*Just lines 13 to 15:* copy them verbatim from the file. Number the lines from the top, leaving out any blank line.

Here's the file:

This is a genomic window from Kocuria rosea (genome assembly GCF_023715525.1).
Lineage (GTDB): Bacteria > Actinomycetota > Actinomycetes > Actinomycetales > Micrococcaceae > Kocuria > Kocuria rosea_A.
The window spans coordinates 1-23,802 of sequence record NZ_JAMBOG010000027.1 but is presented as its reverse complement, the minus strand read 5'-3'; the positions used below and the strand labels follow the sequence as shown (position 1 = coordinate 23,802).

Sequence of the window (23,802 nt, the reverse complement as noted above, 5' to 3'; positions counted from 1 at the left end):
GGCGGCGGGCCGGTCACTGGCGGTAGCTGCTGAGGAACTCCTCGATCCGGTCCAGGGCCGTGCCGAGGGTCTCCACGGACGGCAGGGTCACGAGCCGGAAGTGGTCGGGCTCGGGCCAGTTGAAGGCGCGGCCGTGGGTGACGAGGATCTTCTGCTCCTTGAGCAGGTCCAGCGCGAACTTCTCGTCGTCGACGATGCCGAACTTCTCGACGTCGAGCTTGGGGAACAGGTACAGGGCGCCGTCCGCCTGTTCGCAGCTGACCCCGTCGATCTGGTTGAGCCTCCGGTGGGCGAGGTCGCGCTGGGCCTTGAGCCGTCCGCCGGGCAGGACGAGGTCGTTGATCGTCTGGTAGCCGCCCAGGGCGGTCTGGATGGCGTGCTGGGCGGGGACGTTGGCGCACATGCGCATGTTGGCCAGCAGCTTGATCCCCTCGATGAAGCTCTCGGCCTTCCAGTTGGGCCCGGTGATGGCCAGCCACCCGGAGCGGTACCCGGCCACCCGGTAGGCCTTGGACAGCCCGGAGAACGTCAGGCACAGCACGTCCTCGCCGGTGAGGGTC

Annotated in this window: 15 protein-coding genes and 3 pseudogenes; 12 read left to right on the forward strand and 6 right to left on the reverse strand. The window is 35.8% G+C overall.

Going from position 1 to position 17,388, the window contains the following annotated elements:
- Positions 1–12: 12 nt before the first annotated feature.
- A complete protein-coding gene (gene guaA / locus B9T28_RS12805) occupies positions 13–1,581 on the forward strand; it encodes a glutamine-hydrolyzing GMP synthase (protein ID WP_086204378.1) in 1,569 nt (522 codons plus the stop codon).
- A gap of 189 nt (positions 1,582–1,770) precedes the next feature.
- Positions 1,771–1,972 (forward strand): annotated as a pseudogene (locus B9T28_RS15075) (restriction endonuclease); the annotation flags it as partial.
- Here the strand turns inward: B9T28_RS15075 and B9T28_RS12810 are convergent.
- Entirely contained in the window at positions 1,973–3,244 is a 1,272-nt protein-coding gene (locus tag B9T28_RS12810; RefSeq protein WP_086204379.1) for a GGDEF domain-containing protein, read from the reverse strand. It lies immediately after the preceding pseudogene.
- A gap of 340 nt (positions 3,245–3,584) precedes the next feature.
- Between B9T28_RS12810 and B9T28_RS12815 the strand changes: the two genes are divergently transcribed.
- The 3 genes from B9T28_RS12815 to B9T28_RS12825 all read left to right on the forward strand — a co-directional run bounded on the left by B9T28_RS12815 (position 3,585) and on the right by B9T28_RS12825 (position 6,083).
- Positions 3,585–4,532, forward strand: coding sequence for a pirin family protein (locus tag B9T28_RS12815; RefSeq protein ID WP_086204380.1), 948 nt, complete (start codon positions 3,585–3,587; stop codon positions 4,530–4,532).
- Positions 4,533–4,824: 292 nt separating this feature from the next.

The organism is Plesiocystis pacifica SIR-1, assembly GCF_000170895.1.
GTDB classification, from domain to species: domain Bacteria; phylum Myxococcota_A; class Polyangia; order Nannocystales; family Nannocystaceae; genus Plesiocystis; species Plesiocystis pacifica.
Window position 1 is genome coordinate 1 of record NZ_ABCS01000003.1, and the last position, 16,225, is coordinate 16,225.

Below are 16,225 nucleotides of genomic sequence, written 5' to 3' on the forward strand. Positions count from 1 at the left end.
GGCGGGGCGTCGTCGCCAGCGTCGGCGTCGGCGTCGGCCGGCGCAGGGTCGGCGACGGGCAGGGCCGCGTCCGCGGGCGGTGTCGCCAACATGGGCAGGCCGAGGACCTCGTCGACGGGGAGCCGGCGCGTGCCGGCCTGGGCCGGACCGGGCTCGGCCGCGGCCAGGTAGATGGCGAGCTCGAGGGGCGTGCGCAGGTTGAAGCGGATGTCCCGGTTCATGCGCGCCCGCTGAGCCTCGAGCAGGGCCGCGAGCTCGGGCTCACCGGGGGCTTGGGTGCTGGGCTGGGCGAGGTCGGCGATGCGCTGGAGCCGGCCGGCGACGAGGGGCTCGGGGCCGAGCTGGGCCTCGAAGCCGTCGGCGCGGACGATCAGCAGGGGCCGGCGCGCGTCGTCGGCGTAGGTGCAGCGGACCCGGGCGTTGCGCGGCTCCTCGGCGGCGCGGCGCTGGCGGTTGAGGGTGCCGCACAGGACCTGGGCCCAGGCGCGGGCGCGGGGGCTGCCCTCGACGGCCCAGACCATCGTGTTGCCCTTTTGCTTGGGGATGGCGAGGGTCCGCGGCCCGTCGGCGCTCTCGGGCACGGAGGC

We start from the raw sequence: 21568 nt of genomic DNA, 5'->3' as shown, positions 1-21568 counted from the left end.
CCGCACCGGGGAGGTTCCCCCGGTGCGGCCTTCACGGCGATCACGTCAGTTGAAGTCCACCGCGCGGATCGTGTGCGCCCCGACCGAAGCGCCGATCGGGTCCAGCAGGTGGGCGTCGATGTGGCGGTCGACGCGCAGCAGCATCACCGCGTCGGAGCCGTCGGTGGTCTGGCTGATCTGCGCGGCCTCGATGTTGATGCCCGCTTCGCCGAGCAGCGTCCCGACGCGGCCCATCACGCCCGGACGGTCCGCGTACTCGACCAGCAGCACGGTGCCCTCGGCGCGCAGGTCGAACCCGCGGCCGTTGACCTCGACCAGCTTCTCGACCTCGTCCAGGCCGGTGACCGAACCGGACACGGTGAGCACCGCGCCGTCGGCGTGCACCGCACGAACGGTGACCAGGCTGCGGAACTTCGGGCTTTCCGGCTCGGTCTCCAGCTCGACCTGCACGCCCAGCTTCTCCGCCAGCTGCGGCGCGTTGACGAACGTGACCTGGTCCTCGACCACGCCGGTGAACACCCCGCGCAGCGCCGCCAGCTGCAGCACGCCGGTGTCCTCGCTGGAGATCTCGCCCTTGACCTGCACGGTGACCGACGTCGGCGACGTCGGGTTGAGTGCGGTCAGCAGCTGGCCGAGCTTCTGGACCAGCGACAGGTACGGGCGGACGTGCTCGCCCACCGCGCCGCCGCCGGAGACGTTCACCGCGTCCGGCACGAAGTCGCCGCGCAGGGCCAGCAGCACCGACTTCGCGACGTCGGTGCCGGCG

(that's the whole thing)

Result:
- Entirely contained in the window at positions 1,973–3,244 is a 1,272-nt protein-coding gene (locus tag B9T28_RS12810; RefSeq protein WP_086204379.1) for a GGDEF domain-containing protein, read from the reverse strand. It lies immediately after the preceding pseudogene.
- A gap of 340 nt (positions 3,245–3,584) precedes the next feature.
- Between B9T28_RS12810 and B9T28_RS12815 the strand changes: the two genes are divergently transcribed.